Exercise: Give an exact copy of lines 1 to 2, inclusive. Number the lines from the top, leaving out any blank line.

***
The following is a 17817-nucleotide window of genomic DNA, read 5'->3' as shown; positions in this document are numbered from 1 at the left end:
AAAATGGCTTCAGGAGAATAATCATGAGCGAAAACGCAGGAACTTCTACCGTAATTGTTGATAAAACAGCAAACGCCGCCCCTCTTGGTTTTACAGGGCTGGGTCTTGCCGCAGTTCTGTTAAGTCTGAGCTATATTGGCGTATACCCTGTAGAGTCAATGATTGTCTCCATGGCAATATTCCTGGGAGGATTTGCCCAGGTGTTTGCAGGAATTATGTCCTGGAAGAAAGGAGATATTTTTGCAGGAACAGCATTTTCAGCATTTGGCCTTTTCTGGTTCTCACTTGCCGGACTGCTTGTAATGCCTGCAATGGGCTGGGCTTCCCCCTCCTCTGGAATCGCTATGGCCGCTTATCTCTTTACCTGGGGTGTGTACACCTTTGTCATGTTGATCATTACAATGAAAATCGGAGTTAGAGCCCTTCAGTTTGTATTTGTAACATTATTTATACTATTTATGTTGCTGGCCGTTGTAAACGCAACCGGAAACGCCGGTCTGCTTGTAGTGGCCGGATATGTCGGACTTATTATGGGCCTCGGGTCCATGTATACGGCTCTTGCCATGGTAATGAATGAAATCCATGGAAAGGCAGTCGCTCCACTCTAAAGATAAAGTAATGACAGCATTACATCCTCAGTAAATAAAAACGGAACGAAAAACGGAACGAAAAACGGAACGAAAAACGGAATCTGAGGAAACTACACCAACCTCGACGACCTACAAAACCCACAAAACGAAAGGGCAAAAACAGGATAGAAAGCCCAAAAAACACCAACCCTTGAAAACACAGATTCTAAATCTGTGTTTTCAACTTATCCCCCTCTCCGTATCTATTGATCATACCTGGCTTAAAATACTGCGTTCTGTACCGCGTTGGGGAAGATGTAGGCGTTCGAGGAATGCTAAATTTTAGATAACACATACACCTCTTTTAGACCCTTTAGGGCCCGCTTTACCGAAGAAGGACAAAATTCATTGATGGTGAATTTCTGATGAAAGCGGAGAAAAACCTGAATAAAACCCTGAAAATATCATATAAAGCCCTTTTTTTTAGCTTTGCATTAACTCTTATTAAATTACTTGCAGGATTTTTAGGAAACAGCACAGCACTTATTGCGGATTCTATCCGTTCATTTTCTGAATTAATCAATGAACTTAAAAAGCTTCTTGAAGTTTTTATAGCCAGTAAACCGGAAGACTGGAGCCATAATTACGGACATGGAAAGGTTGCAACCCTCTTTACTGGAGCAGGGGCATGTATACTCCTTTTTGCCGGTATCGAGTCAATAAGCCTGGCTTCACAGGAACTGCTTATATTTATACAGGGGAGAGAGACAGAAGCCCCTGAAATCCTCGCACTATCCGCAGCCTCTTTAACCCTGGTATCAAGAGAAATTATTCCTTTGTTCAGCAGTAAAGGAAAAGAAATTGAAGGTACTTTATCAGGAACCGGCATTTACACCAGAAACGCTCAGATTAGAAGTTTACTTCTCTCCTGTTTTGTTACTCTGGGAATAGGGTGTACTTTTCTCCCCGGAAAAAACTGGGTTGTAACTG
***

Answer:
The following is a 17817-nucleotide window of genomic DNA, read 5'->3' as shown; positions in this document are numbered from 1 at the left end:
AAAATGGCTTCAGGAGAATAATCATGAGCGAAAACGCAGGAACTTCTACCGTAATTGTTGATAAAACAGCAAACGCCGCCCCTCTTGGTTTTACAGGGCTGGGTCTTGCCGCAGTTCTGTTAAGTCTGAGCTATATTGGCGTATACCCTGTAGAGTCAATGATTGTCTCCATGGCAATATTCCTGGGAGGATTTGCCCAGGTGTTTGCAGGAATTATGTCCTGGAAGAAAGGAGATATTTTTGCAGGAACAGCATTTTCAGCATTTGGCCTTTTCTGGTTCTCACTTGCCGGACTGCTTGTAATGCCTGCAATGGGCTGGGCTTCCCCCTCCTCTGGAATCGCTATGGCCGCTTATCTCTTTACCTGGGGTGTGTACACCTTTGTCATGTTGATCATTACAATGAAAATCGGAGTTAGAGCCCTTCAGTTTGTATTTGTAACATTATTTATACTATTTATGTTGCTGGCCGTTGTAAACGCAACCGGAAACGCCGGTCTGCTTGTAGTGGCCGGATATGTCGGACTTATTATGGGCCTCGGGTCCATGTATACGGCTCTTGCCATGGTAATGAATGAAATCCATGGAAAGGCAGTCGCTCCACTCTAAAGATAAAGTAATGACAGCATTACATCCTCAGTAAATAAAAACGGAACGAAAAACGGAACGAAAAACGGAACGAAAAACGGAATCTGAGGAAACTACACCAACCTCGACGACCTACAAAACCCACAAAACGAAAGGGCAAAAACAGGATAGAAAGCCCAAAAAACACCAACCCTTGAAAACACAGATTCTAAATCTGTGTTTTCAACTTATCCCCCTCTCCGTATCTATTGATCATACCTGGCTTAAAATACTGCGTTCTGTACCGCGTTGGGGAAGATGTAGGCGTTCGAGGAATGCTAAATTTTAGATAACACATACACCTCTTTTAGACCCTTTAGGGCCCGCTTTACCGAAGAAGGACAAAATTCATTGATGGTGAATTTCTGATGAAAGCGGAGAAAAACCTGAATAAAACCCTGAAAATATCATATAAAGCCCTTTTTTTTAGCTTTGCATTAACTCTTATTAAATTACTTGCAGGATTTTTAGGAAACAGCACAGCACTTATTGCGGATTCTATCCGTTCATTTTCTGAATTAATCAATGAACTTAAAAAGCTTCTTGAAGTTTTTATAGCCAGTAAACCGGAAGACTGGAGCCATAATTACGGACATGGAAAGGTTGCAACCCTCTTTACTGGAGCAGGGGCATGTATACTCCTTTTTGCCGGTATCGAGTCAATAAGCCTGGCTTCACAGGAACTGCTTATATTTATACAGGGGAGAGAGACAGAAGCCCCTGAAATCCTCGCACTATCCGCAGCCTCTTTAACCCTGGTATCAAGAGAAATTATTCCTTTGTTCAGCAGTAAAGGAAAAGAAATTGAAGGTACTTTATCAGGAACCGGCATTTACACCAGAAACGCTCAGATTAGAAGTTTACTTCTCTCCTGTTTTGTTACTCTGGGAATAGGGTGTACTTTTCTCCCCGGAAAAAACTGGGTTGTAACTG